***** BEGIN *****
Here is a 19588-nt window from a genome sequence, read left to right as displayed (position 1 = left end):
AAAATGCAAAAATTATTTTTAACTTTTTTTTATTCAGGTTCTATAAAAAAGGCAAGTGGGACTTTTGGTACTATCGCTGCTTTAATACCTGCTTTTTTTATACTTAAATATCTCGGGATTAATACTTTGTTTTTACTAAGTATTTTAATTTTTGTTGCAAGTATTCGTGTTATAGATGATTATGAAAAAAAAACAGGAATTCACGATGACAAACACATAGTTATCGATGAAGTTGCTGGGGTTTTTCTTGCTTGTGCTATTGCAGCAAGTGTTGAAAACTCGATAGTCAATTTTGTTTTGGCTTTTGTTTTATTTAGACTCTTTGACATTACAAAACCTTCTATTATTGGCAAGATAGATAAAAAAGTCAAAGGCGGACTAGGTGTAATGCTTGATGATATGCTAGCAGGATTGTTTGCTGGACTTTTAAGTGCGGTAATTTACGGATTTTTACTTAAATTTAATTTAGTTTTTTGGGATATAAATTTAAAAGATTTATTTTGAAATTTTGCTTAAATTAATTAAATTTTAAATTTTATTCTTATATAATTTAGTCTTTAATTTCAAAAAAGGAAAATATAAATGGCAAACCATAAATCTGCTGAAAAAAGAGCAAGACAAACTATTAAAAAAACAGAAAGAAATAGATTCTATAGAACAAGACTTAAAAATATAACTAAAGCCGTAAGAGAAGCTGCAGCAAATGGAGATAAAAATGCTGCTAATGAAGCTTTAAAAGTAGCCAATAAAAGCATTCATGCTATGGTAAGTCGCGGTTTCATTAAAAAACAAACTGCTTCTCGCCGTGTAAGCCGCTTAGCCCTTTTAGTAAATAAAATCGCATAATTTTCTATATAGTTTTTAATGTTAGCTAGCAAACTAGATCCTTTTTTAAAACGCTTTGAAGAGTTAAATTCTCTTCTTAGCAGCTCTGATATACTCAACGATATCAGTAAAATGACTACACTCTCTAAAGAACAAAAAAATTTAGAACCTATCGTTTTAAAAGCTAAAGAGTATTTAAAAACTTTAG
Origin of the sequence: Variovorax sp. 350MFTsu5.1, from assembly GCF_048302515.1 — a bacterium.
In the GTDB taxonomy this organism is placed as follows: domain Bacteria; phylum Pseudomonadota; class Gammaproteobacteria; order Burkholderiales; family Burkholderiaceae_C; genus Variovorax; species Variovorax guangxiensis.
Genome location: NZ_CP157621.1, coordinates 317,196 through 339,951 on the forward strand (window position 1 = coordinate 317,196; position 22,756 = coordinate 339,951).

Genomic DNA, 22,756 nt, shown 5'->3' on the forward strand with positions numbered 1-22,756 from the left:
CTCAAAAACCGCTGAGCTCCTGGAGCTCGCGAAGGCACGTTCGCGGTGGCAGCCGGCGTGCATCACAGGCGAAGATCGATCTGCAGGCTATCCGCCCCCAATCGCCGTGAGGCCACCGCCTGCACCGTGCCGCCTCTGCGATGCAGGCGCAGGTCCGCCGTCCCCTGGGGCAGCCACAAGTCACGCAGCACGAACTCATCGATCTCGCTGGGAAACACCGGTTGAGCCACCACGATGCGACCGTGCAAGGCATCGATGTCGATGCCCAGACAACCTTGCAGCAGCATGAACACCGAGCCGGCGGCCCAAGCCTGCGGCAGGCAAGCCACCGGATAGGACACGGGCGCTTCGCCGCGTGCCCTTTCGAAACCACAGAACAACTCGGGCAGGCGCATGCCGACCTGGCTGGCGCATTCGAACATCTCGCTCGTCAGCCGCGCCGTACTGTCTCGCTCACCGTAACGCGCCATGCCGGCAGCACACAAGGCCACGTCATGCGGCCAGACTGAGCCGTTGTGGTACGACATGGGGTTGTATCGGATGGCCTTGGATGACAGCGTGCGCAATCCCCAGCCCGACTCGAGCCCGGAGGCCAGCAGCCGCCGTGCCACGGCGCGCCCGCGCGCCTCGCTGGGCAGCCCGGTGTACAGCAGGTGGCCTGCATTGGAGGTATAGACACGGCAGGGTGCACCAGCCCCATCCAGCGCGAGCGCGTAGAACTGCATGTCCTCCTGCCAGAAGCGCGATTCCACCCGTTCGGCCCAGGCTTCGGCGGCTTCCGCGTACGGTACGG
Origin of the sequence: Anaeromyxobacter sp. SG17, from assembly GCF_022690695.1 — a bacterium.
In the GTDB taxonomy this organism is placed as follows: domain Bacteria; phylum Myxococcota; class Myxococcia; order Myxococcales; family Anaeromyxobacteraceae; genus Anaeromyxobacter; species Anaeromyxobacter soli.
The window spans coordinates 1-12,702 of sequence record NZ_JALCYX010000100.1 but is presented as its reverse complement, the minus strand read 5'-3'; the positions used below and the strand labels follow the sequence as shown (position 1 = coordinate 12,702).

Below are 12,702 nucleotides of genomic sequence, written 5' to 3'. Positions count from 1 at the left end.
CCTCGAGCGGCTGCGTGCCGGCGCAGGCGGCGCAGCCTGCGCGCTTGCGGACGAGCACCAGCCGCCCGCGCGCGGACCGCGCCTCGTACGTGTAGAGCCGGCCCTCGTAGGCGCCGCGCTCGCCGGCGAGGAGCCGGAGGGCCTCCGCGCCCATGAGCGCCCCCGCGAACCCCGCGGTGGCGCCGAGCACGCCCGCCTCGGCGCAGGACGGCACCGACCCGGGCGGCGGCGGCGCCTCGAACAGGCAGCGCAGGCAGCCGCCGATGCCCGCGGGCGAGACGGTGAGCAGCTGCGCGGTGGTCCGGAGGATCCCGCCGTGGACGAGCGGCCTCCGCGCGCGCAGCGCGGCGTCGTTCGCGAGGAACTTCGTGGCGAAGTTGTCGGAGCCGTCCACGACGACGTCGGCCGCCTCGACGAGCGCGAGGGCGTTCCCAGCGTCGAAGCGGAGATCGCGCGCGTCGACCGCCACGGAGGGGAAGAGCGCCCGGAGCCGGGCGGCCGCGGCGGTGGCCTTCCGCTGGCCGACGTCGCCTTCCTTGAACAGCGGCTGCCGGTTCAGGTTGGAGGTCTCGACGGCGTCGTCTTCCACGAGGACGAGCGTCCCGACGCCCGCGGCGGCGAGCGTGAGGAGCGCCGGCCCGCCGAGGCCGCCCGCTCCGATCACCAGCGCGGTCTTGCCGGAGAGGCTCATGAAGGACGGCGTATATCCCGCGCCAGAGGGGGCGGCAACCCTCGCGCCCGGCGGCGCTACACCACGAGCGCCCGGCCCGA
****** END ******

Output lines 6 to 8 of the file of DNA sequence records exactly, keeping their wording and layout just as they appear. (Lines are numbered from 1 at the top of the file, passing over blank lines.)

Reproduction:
Genomic DNA, 22,756 nt, shown 5'->3' on the forward strand with positions numbered 1-22,756 from the left:
CTCAAAAACCGCTGAGCTCCTGGAGCTCGCGAAGGCACGTTCGCGGTGGCAGCCGGCGTGCATCACAGGCGAAGATCGATCTGCAGGCTATCCGCCCCCAATCGCCGTGAGGCCACCGCCTGCACCGTGCCGCCTCTGCGATGCAGGCGCAGGTCCGCCGTCCCCTGGGGCAGCCACAAGTCACGCAGCACGAACTCATCGATCTCGCTGGGAAACACCGGTTGAGCCACCACGATGCGACCGTGCAAGGCATCGATGTCGATGCCCAGACAACCTTGCAGCAGCATGAACACCGAGCCGGCGGCCCAAGCCTGCGGCAGGCAAGCCACCGGATAGGACACGGGCGCTTCGCCGCGTGCCCTTTCGAAACCACAGAACAACTCGGGCAGGCGCATGCCGACCTGGCTGGCGCATTCGAACATCTCGCTCGTCAGCCGCGCCGTACTGTCTCGCTCACCGTAACGCGCCATGCCGGCAGCACACAAGGCCACGTCATGCGGCCAGACTGAGCCGTTGTGGTACGACATGGGGTTGTATCGGATGGCCTTGGATGACAGCGTGCGCAATCCCCAGCCCGACTCGAGCCCGGAGGCCAGCAGCCGCCGTGCCACGGCGCGCCCGCGCGCCTCGCTGGGCAGCCCGGTGTACAGCAGGTGGCCTGCATTGGAGGTATAGACACGGCAGGGTGCACCAGCCCCATCCAGCGCGAGCGCGTAGAACTGCATGTCCTCCTGCCAGAAGCGCGATTCCACCCGTTCGGCCCAGGCTTCGGCGGCTTCCGCGTACGGTACGG
Origin of the sequence: Anaeromyxobacter sp. SG17, from assembly GCF_022690695.1 — a bacterium.